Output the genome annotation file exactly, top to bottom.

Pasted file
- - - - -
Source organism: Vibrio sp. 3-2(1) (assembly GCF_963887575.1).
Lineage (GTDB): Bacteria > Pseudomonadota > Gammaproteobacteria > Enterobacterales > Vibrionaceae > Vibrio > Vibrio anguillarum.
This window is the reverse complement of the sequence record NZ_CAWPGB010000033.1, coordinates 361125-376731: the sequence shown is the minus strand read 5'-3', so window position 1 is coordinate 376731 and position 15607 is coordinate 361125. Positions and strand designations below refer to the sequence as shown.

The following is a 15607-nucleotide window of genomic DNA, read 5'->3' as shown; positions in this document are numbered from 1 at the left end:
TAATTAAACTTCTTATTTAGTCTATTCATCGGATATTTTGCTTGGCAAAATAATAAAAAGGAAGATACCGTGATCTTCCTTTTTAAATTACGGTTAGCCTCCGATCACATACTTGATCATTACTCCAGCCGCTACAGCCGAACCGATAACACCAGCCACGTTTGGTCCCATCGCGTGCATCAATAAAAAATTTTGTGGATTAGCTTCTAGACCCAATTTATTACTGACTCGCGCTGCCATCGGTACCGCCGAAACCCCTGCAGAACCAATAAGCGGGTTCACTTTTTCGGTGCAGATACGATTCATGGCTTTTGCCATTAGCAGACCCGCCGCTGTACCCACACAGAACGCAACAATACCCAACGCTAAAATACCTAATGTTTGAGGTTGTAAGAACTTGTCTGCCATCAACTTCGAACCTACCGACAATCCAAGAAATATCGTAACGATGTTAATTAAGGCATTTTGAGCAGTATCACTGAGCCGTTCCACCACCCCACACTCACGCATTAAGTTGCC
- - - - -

Source organism: Vibrio sp. 3-2(1) (assembly GCF_963887575.1).
Lineage (GTDB): Bacteria > Pseudomonadota > Gammaproteobacteria > Enterobacterales > Vibrionaceae > Vibrio > Vibrio anguillarum.
This window is the reverse complement of the sequence record NZ_CAWPGB010000033.1, coordinates 361125-376731: the sequence shown is the minus strand read 5'-3', so window position 1 is coordinate 376731 and position 15607 is coordinate 361125. Positions and strand designations below refer to the sequence as shown.

The following is a 15607-nucleotide window of genomic DNA, read 5'->3' as shown; positions in this document are numbered from 1 at the left end:
TAATTAAACTTCTTATTTAGTCTATTCATCGGATATTTTGCTTGGCAAAATAATAAAAAGGAAGATACCGTGATCTTCCTTTTTAAATTACGGTTAGCCTCCGATCACATACTTGATCATTACTCCAGCCGCTACAGCCGAACCGATAACACCAGCCACGTTTGGTCCCATCGCGTGCATCAATAAAAAATTTTGTGGATTAGCTTCTAGACCCAATTTATTACTGACTCGCGCTGCCATCGGTACCGCCGAAACCCCTGCAGAACCAATAAGCGGGTTCACTTTTTCGGTGCAGATACGATTCATGGCTTTTGCCATTAGCAGACCCGCCGCTGTACCCACACAGAACGCAACAATACCCAACGCTAAAATACCTAATGTTTGAGGTTGTAAGAACTTGTCTGCCATCAACTTCGAACCTACCGACAATCCAAGAAATATCGTAACGATGTTAATTAAGGCATTTTGAGCAGTATCACTGAGCCGTTCCACCACCCCACACTCACGCATTAAGTTGCC